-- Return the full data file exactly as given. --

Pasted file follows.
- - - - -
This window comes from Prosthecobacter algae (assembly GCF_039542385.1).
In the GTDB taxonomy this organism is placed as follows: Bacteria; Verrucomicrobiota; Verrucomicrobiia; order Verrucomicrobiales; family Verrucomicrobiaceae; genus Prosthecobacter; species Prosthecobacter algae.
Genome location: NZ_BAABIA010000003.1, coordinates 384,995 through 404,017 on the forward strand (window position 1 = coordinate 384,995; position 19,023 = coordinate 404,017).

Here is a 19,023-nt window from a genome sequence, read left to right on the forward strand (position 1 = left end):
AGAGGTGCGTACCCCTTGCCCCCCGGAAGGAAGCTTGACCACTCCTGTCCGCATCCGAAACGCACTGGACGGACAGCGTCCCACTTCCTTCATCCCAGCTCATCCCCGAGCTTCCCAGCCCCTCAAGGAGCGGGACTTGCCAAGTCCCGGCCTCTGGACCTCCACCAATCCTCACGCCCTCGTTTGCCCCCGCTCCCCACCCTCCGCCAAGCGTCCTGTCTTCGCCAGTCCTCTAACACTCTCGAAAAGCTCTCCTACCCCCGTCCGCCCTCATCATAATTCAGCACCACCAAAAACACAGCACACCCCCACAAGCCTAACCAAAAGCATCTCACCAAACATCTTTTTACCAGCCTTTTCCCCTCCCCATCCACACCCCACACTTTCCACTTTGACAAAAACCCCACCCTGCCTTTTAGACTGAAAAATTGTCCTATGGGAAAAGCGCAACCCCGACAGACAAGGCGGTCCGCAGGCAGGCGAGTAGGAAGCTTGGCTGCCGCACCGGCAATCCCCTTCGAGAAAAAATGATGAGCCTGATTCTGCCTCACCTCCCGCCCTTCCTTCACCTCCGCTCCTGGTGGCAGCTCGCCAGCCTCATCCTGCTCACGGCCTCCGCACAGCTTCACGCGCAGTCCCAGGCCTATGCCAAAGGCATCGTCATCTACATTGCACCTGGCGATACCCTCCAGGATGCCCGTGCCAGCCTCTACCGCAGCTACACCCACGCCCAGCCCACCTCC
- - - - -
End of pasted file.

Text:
This window comes from Prosthecobacter algae (assembly GCF_039542385.1).
In the GTDB taxonomy this organism is placed as follows: Bacteria; Verrucomicrobiota; Verrucomicrobiia; order Verrucomicrobiales; family Verrucomicrobiaceae; genus Prosthecobacter; species Prosthecobacter algae.
Genome location: NZ_BAABIA010000003.1, coordinates 384,995 through 404,017 on the forward strand (window position 1 = coordinate 384,995; position 19,023 = coordinate 404,017).

Here is a 19,023-nt window from a genome sequence, read left to right on the forward strand (position 1 = left end):
AGAGGTGCGTACCCCTTGCCCCCCGGAAGGAAGCTTGACCACTCCTGTCCGCATCCGAAACGCACTGGACGGACAGCGTCCCACTTCCTTCATCCCAGCTCATCCCCGAGCTTCCCAGCCCCTCAAGGAGCGGGACTTGCCAAGTCCCGGCCTCTGGACCTCCACCAATCCTCACGCCCTCGTTTGCCCCCGCTCCCCACCCTCCGCCAAGCGTCCTGTCTTCGCCAGTCCTCTAACACTCTCGAAAAGCTCTCCTACCCCCGTCCGCCCTCATCATAATTCAGCACCACCAAAAACACAGCACACCCCCACAAGCCTAACCAAAAGCATCTCACCAAACATCTTTTTACCAGCCTTTTCCCCTCCCCATCCACACCCCACACTTTCCACTTTGACAAAAACCCCACCCTGCCTTTTAGACTGAAAAATTGTCCTATGGGAAAAGCGCAACCCCGACAGACAAGGCGGTCCGCAGGCAGGCGAGTAGGAAGCTTGGCTGCCGCACCGGCAATCCCCTTCGAGAAAAAATGATGAGCCTGATTCTGCCTCACCTCCCGCCCTTCCTTCACCTCCGCTCCTGGTGGCAGCTCGCCAGCCTCATCCTGCTCACGGCCTCCGCACAGCTTCACGCGCAGTCCCAGGCCTATGCCAAAGGCATCGTCATCTACATTGCACCTGGCGATACCCTCCAGGATGCCCGTGCCAGCCTCTACCGCAGCTACACCCACGCCCAGCCCACCTCC